In December, Penn State University announced its plan to provide space for entrepreneurs to grow and thrive through a university- and community-sponsored business accelerator program.
Now, Penn State is moving ahead with its goal of helping entrepreneurs begin their startups.
University officials disclosed the recipients of $50,000 in grants through Lehigh Valley LaunchBox. The accelerator program has a physical presence at Velocity, a startup business incubator in downtown Allentown.
The university gave $50,000 in seed funding for a total of three years to Penn State Lehigh Valley and five other campuses to jumpstart the program. Aside from funding, LaunchBox also offers mentorship opportunities for entrepreneurs.
City Center Lehigh Valley, a program of City Center Investment Corp., created the Velocity building and donated the space and funds to Penn State's Lehigh Valley campus. A co-working space on the Velocity building's second floor offers room for students to meet, collaborate and build ideas before introducing them to the marketplace.
The recipients include 13 companies and projects focused on bringing fresh ideas to life.
The variety of products and services includes drone development, the creation of medical services technology, a martial arts studio and personalized urns designed by artists for the funeral industry. Each grant was $1,000 to $8,000.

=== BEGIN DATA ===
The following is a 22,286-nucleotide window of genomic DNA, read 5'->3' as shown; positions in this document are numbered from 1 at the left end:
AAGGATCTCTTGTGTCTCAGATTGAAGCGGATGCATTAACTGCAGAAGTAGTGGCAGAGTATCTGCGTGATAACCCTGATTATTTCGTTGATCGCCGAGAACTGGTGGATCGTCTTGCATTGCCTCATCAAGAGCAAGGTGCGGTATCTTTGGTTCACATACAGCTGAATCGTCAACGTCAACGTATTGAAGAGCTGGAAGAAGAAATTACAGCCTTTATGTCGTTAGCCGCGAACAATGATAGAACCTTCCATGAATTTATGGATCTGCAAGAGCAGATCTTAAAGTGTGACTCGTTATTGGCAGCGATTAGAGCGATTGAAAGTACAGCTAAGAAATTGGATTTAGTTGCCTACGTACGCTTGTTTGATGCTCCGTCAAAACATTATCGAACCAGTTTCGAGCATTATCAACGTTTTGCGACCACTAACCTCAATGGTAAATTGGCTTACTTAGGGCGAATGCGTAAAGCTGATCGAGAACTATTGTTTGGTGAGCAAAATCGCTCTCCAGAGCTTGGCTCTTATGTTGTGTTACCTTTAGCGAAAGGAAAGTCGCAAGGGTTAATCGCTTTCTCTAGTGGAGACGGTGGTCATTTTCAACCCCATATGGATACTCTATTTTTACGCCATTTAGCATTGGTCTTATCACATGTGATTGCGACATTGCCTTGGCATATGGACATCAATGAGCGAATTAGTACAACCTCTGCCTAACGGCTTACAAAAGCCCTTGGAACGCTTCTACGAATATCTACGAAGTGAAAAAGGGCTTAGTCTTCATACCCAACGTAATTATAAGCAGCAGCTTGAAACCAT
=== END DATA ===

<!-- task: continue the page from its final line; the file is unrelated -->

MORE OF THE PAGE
Entrepreneur Matt Heintzelman, who received $5,000, is a student who began at Penn State Lehigh Valley and is finishing his business degree at Penn State in University Park. His family owns and operates Heintzelman Funeral Home Inc. in Hellertown and Schnecksville.
A trip to the Netherlands inspired the budding funeral director to create fully customized urns and bring them to the marketplace.
By collaborating with the Lehigh Valley Arts Council and LaunchBox, the idea began to form into Eternally Art, which Heintzelman said would allow for the development of a philanthropic organization to create personalized, artistic urns.
“I'm a philanthropic entrepreneur, so all proceeds would go toward a scholarship,” he said. “I will set up a team to move forward on the project.